A U.S. Court of Appeals for the Ninth Circuit panel ruled that Uber Technologies drivers don’t fall within the Section 1 exemption of the Federal Arbitration Act (FAA) to mandatory arbitration because they are not a class of workers “engaged in foreign or interstate commerce.” Accordingly, the drivers were properly compelled by the district court to arbitrate their claims. Capriole v. Uber Technologies, Inc., Case No. 20-16030 (9th Cir. Aug. 2, 2021).
The plaintiffs were Massachusetts residents who, in September 2019, filed a putative class action in the District of Massachusetts seeking a preliminary injunction preventing Uber from classifying drivers in that state as independent contractors and for an order requiring Uber to reclassify its drivers as “employees” and to abide by Massachusetts wage laws. The drivers had signed Uber’s 2015 Technology Services Agreement (the Agreement), which contained both a mandatory arbitration agreement covered by the FAA and a class action waiver.
Uber moved to compel arbitration, stay the action pending arbitration and transfer the case to the Northern District of California based on a forum selection provision in the driver agreements. The Massachusetts district court ultimately granted Uber’s motion to transfer the action to the California district court, including the plaintiffs’ emergency motion for injunctive relief and the motion to compel arbitration. The California district court then denied the plaintiffs’ request for a preliminary injunction and granted the motion to compel arbitration.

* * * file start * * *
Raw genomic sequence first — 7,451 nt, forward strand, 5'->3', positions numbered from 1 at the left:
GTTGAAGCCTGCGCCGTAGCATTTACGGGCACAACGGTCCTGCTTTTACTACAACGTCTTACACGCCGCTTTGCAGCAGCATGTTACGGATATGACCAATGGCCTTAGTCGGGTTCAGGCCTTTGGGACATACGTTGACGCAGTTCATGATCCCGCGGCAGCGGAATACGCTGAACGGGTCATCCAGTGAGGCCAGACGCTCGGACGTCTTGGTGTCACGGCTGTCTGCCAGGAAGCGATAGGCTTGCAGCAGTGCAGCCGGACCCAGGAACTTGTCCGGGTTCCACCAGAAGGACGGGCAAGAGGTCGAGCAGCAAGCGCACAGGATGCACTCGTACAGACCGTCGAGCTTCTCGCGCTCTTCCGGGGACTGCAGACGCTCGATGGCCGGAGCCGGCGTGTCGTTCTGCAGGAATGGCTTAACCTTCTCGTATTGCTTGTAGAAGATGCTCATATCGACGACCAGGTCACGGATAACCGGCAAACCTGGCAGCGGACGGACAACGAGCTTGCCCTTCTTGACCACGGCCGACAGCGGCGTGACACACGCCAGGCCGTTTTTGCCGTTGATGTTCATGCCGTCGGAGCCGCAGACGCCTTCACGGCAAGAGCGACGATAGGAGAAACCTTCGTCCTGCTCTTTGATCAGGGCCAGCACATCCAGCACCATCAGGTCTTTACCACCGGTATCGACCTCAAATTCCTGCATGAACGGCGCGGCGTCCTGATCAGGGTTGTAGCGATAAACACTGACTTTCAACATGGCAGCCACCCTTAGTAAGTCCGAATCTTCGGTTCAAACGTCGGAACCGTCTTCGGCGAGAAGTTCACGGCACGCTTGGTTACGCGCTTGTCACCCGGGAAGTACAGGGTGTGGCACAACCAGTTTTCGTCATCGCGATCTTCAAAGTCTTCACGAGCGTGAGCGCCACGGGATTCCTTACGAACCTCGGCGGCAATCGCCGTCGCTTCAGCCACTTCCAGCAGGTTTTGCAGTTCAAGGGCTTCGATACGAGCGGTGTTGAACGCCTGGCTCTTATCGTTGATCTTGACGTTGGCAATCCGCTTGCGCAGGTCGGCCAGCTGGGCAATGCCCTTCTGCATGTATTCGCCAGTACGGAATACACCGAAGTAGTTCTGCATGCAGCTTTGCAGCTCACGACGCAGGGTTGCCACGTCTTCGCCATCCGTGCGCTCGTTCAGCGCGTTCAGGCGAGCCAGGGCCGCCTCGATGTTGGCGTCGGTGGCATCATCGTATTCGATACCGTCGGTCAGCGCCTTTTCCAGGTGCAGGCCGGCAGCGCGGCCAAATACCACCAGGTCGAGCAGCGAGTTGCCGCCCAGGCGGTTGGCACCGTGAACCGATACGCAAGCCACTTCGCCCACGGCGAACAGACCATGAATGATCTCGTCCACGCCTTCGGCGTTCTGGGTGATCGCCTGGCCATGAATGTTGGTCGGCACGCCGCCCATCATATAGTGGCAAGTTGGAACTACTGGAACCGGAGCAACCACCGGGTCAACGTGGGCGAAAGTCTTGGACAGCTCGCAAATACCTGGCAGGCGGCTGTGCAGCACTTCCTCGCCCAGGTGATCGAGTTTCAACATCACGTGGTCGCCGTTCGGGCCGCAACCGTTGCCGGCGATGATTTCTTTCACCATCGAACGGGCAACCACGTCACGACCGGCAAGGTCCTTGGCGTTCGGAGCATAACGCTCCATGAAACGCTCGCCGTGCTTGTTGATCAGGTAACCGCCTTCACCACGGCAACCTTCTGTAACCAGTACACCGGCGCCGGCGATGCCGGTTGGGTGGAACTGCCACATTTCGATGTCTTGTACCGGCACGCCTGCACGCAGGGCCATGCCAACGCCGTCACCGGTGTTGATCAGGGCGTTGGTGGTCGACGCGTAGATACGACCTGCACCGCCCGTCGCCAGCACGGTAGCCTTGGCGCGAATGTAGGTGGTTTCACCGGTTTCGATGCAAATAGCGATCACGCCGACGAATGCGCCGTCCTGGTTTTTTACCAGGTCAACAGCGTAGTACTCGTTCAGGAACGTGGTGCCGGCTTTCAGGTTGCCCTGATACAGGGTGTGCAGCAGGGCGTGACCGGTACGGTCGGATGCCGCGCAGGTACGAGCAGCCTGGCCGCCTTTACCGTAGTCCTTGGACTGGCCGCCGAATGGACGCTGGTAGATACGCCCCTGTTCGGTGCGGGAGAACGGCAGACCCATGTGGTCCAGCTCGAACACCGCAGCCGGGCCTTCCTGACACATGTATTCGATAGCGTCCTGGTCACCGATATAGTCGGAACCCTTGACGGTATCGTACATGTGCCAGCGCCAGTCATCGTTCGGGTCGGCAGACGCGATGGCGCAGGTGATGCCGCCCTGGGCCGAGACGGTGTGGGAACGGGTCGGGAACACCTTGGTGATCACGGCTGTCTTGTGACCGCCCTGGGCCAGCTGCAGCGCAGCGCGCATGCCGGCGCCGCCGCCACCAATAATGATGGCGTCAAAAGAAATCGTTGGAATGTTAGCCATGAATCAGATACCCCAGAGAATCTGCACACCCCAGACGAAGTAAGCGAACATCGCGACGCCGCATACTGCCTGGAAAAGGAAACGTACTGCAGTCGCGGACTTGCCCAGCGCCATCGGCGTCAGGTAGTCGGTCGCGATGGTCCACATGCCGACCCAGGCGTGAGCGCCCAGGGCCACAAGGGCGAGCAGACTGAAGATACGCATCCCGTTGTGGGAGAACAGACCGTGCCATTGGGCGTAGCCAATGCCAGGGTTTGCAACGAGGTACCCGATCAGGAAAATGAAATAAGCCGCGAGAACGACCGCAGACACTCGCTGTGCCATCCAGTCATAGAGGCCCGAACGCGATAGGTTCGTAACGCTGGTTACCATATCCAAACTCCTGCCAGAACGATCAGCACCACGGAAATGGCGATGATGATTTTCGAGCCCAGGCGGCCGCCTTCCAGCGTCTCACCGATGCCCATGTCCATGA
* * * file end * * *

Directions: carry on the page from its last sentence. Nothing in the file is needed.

The Ninth Circuit Analysis
In resolving the “primary question on appeal,” the appellate panel declared:
[W]e join the growing majority of courts holding that Uber drivers as a class of workers do not fall within the “interstate commerce” exemption from the FAA, citing Osvatics v. Lyft, Inc., No. 20-cv1426 (KBJ), 2021 WL 1601114, at *8 (D. D.C. Apr. 22, 2021).
Although Massachusetts law was the foundation for the plaintiffs’ claims, they were ultimately controlled by the FAA. Indeed, neither party disputed that the FAA governed the Agreement. Section 1 of the act specifically excludes “seamen,” “railroad employees” and “any other class of workers engaged in foreign or interstate commerce” – in what is termed the “residual clause.” In the related analysis, “the critical factor [is] not the nature of the item transported in interstate commerce (person or good) or whether the plaintiffs themselves crossed state lines, but rather ‘[t]he nature of the business for which a class of workers perform[ed] their activities,’” citing In re Grice, 974 F.3d 950, 956 (9th Cir. 2020). We discussed the Grice opinion in our Sept. 8, 2020 blog article.
The proper focus is “on the inherent nature of the work performed and whether the nature of the work primarily implicates inter- or intrastate commerce.” And the proper class of workers had to be assessed at a national rather than a narrow geographic level. Premised on that analysis, the panel concluded that Uber drivers as a nationwide “class of workers” are not “engaged in foreign or interstate commerce” and are not exempt under FAA Section 1. While the Grice opinion was based on a deferential mandamus petition context, the panel found it “instructive and its reasoning persuasive.” Grice determined that a district court’s opinion that drivers who transport passengers to and from airports do not come within the residual category was not clearly erroneous.